As with most SSDs, an SSHD will make an immediate and noticeable impact on boot times but not quite to the same level as a proper SSD. Outside of this scenario, an SSHD’s impact will be less noticeable, but quick boots are one of the main reasons to get an SSD.
6. Is A DRAM-Less SSD Better or Worse?
While DRAM-less SSDs are cheaper than standard SSDs, their lack of DRAM is actually a major weakness. A DRAM-less SSD will suffer decreased performance when multitasking, due to not having dedicated RAM to help manage that workload.
This makes a DRAM-less SSD a particularly poor choice for video editing and other multitasking-heavy workloads, and you won’t typically save much money for the compromise. A DRAM-less SSD is still better than any HDD, though, and it serves as yet another step up from SSHDs for even faster boot and load times across the board.
7. Price and Spec Comparison
At the risk of stating the obvious, price is one of the biggest factors in SSD selection. However, prices of SSDs are regularly fluctuating. By the time you read this, an SSD that I recommend could have a way, way different price than it does now.
So instead of recommending particular SSDs at particular price ranges, I’m going to give you a hot tip on buying SSDs and other computer hardware: try this little website called PCPartPicker.
Once you open PCPartPicker, click “Start a System Build.” You’ll see a screen where you can start assembling a system build – don’t worry about all that right now, though. What you’re looking for at this moment is “Choose Storage.”
This screen may seem intimidating at first, but don’t sweat it.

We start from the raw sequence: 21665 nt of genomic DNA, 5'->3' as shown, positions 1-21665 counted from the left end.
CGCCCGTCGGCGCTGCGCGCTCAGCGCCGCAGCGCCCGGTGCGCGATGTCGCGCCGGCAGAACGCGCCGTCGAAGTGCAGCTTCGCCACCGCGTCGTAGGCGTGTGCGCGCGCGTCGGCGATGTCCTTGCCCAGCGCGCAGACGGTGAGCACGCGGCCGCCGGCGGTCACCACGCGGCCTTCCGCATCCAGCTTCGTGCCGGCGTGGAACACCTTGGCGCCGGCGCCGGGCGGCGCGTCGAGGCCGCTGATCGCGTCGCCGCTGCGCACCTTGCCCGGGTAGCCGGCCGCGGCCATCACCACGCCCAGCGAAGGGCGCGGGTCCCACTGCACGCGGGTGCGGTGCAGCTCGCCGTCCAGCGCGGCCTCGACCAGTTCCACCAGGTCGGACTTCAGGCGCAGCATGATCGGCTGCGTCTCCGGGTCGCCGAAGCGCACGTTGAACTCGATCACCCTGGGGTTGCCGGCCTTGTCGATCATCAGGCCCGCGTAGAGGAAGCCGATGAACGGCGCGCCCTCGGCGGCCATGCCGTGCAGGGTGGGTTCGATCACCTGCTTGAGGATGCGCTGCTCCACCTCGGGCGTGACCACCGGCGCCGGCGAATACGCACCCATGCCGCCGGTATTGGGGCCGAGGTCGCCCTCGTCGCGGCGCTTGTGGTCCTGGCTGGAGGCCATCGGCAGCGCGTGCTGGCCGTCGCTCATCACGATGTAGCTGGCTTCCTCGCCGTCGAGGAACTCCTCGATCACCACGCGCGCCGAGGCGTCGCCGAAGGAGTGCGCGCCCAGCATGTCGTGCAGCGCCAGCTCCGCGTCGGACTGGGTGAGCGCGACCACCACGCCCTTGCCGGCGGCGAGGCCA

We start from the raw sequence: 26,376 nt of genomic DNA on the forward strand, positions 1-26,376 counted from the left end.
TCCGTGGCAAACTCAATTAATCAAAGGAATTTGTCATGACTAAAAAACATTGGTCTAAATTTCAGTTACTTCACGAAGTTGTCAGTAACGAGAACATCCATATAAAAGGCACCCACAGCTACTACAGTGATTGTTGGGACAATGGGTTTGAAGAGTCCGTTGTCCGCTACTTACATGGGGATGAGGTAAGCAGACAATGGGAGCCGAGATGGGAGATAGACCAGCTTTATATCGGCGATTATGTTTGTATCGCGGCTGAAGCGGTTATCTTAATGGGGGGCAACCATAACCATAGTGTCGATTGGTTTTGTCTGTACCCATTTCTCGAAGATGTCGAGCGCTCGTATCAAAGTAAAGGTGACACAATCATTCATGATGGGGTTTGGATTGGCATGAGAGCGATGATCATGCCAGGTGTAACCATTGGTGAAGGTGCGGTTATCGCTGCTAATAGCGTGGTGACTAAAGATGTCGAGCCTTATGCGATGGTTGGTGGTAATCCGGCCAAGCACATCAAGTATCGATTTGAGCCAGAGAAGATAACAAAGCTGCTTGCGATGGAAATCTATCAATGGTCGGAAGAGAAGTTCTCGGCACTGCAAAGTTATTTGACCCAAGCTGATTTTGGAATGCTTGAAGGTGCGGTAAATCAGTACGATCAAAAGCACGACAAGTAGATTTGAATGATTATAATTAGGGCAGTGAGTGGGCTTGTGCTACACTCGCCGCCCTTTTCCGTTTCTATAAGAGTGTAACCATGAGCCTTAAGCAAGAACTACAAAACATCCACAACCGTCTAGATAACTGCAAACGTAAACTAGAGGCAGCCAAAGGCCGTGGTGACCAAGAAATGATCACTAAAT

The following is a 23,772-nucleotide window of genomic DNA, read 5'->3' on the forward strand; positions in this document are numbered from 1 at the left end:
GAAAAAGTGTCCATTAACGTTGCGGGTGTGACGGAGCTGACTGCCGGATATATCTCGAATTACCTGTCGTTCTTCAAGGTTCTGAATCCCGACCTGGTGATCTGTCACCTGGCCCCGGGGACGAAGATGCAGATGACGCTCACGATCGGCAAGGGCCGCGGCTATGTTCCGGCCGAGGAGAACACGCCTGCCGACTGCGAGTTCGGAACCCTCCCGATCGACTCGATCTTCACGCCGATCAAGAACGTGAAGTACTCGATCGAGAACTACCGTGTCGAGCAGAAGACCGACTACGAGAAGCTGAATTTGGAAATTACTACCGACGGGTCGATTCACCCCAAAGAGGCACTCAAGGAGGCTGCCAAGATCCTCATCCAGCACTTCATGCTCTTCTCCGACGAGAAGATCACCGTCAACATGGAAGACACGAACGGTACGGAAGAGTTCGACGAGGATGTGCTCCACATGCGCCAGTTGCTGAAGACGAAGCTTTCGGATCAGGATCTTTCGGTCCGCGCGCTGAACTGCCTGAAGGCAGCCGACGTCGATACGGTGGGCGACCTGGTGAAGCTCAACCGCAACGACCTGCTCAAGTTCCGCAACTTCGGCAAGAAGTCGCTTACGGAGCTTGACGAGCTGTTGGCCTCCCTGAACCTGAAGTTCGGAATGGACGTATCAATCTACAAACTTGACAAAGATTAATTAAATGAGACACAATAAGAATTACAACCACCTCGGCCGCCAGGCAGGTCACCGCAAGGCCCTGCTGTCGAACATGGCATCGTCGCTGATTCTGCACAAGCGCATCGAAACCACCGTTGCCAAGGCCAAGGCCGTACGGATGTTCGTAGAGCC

First, check off the boxes on the left side of the screen. You only want highly-rated drives, so check the ones rated 4 and 5 stars. Skip manufacturer and capacity; check “SSD” under Type.
Now, you’ll need to specify what kind of SSD you want.
If you want an M.2 SSD, go ahead and click “Yes” under the NVMe drop-down at the bottom. While you can get M.2 SSDs that use SATA bandwidth, they’re typically not worth any minor savings compared to NVMe SSDs at the same capacity.
If you don’t have an M.2 slot, NVMe won’t be an option. You can select “PCI-E” under form factor to still shop for faster-than-SATA SSDs, but expansion card SSDs are extremely expensive. We recommend selecting “2.5-Inch” to search for SATA SSDs if you don’t have an M.2 Slot.
Once you’ve specified the SSD type you’re looking for, go over to the right side of the screen, and under “Price,” click the up arrow to set price as ascending for all the list of drives.
Now just scroll along and find the SSD at the capacity you desire. (You can also choose to sort by Price/GB if you want to find the best value SSDs that meet your previous specifications, but the best price-per-GB usually doesn’t occur until $80 and up.)
PCPartPicker is a site that gathers information about different PC parts and peripherals and allows you to easily sort through them. When opening product pages on PCPartPicker, you’re actually given a page where you can select different storefronts (like Newegg or Amazon) to buy the part from, but the price displayed is always from whoever has that particular part the cheapest.
Using PCPartPicker, you can easily compare pricing and capacity while also monitoring brand and quality. Once you’ve found a drive (or a few drives) that are at the price and capacity you want, open their pages on the storefront you’re buying them from to observe their technical specs – high end SSDs are in the 500 MBIRA range for read/write speeds, but others may be lower.
If you’re just looking for the best-performing SSDs, consider checking out UserBenchmark’s page comparing the performance of various SSDs across the board and ranking them according to their performance, recorded from the benchmarks of real users around the world.
We hope this article helped you learn what you needed to find the right SSD. Once you have an SSD, you may also want to consider checking out the things you must do when running an SSD and how to upgrade your hard drive to SSD.